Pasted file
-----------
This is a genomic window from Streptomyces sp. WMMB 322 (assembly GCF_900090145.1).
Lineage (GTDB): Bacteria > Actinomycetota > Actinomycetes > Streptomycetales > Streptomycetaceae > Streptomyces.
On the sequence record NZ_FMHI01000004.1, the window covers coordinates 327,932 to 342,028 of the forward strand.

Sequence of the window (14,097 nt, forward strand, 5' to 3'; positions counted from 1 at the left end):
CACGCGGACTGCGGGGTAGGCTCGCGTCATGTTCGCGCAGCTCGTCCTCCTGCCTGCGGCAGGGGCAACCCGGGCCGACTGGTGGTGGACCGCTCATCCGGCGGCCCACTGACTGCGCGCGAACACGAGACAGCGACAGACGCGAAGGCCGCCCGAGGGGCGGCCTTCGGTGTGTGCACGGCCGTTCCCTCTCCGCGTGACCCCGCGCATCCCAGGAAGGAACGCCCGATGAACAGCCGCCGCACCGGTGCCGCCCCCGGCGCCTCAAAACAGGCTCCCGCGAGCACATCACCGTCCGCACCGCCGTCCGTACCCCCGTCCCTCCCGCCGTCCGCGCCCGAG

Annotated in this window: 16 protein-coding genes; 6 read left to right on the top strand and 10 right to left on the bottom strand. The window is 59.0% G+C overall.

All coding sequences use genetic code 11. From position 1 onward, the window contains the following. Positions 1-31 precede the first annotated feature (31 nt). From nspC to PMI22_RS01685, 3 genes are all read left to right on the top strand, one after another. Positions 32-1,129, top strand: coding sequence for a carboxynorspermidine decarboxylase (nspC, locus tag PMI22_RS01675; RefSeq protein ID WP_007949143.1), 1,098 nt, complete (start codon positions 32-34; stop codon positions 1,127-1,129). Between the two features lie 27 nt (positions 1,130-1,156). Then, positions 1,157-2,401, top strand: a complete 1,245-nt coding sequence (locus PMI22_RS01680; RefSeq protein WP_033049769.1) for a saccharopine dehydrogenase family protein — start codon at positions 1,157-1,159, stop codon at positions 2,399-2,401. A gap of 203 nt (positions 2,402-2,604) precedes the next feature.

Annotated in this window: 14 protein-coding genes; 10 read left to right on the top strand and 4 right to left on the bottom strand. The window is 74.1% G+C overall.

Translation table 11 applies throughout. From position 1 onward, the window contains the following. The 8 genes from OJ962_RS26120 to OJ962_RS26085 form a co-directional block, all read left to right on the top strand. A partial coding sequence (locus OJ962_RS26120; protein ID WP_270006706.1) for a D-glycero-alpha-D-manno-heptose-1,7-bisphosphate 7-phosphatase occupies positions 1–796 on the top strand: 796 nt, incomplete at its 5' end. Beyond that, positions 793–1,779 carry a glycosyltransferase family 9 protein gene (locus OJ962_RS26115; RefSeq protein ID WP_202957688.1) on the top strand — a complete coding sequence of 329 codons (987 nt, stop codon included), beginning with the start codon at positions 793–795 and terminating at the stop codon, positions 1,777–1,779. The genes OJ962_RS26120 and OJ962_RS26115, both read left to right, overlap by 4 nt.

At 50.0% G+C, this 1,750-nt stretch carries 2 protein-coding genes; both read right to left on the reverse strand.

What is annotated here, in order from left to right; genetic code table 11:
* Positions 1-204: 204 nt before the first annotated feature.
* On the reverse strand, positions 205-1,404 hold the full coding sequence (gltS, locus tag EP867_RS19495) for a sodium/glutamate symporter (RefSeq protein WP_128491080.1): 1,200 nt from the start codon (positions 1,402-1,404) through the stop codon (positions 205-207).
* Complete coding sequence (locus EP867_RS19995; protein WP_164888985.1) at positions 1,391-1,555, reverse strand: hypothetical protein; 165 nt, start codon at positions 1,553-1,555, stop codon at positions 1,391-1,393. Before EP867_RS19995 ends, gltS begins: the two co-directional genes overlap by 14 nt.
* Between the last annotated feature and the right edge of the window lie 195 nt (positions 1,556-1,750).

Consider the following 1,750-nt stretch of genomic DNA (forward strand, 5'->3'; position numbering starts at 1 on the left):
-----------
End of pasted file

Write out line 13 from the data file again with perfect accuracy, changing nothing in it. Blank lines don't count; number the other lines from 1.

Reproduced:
* On the reverse strand, positions 205-1,404 hold the full coding sequence (gltS, locus tag EP867_RS19495) for a sodium/glutamate symporter (RefSeq protein WP_128491080.1): 1,200 nt from the start codon (positions 1,402-1,404) through the stop codon (positions 205-207).